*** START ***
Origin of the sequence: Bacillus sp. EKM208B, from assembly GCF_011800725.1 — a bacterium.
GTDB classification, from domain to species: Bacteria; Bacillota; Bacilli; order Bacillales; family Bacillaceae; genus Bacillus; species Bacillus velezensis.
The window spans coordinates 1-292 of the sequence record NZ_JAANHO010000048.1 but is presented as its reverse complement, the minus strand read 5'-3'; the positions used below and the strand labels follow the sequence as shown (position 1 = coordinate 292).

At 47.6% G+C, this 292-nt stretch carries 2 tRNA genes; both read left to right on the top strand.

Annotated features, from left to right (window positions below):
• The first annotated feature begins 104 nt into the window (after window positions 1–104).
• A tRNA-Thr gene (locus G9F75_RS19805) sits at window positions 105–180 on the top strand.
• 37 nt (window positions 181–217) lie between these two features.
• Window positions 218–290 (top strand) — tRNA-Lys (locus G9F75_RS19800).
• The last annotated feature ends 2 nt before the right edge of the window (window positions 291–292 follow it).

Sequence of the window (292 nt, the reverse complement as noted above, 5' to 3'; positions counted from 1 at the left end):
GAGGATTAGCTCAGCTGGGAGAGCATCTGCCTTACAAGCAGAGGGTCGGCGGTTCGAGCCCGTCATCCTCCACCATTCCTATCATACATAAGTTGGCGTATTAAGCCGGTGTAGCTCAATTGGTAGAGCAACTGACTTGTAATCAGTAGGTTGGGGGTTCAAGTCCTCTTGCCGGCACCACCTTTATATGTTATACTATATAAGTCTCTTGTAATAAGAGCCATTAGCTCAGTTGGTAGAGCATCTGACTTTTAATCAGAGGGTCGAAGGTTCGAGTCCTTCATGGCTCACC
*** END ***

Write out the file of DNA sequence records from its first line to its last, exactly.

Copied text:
Origin of the sequence: Bacillus sp. EKM208B, from assembly GCF_011800725.1 — a bacterium.
GTDB classification, from domain to species: Bacteria; Bacillota; Bacilli; order Bacillales; family Bacillaceae; genus Bacillus; species Bacillus velezensis.
The window spans coordinates 1-292 of the sequence record NZ_JAANHO010000048.1 but is presented as its reverse complement, the minus strand read 5'-3'; the positions used below and the strand labels follow the sequence as shown (position 1 = coordinate 292).

At 47.6% G+C, this 292-nt stretch carries 2 tRNA genes; both read left to right on the top strand.

Annotated features, from left to right (window positions below):
• The first annotated feature begins 104 nt into the window (after window positions 1–104).
• A tRNA-Thr gene (locus G9F75_RS19805) sits at window positions 105–180 on the top strand.
• 37 nt (window positions 181–217) lie between these two features.
• Window positions 218–290 (top strand) — tRNA-Lys (locus G9F75_RS19800).
• The last annotated feature ends 2 nt before the right edge of the window (window positions 291–292 follow it).

Sequence of the window (292 nt, the reverse complement as noted above, 5' to 3'; positions counted from 1 at the left end):
GAGGATTAGCTCAGCTGGGAGAGCATCTGCCTTACAAGCAGAGGGTCGGCGGTTCGAGCCCGTCATCCTCCACCATTCCTATCATACATAAGTTGGCGTATTAAGCCGGTGTAGCTCAATTGGTAGAGCAACTGACTTGTAATCAGTAGGTTGGGGGTTCAAGTCCTCTTGCCGGCACCACCTTTATATGTTATACTATATAAGTCTCTTGTAATAAGAGCCATTAGCTCAGTTGGTAGAGCATCTGACTTTTAATCAGAGGGTCGAAGGTTCGAGTCCTTCATGGCTCACC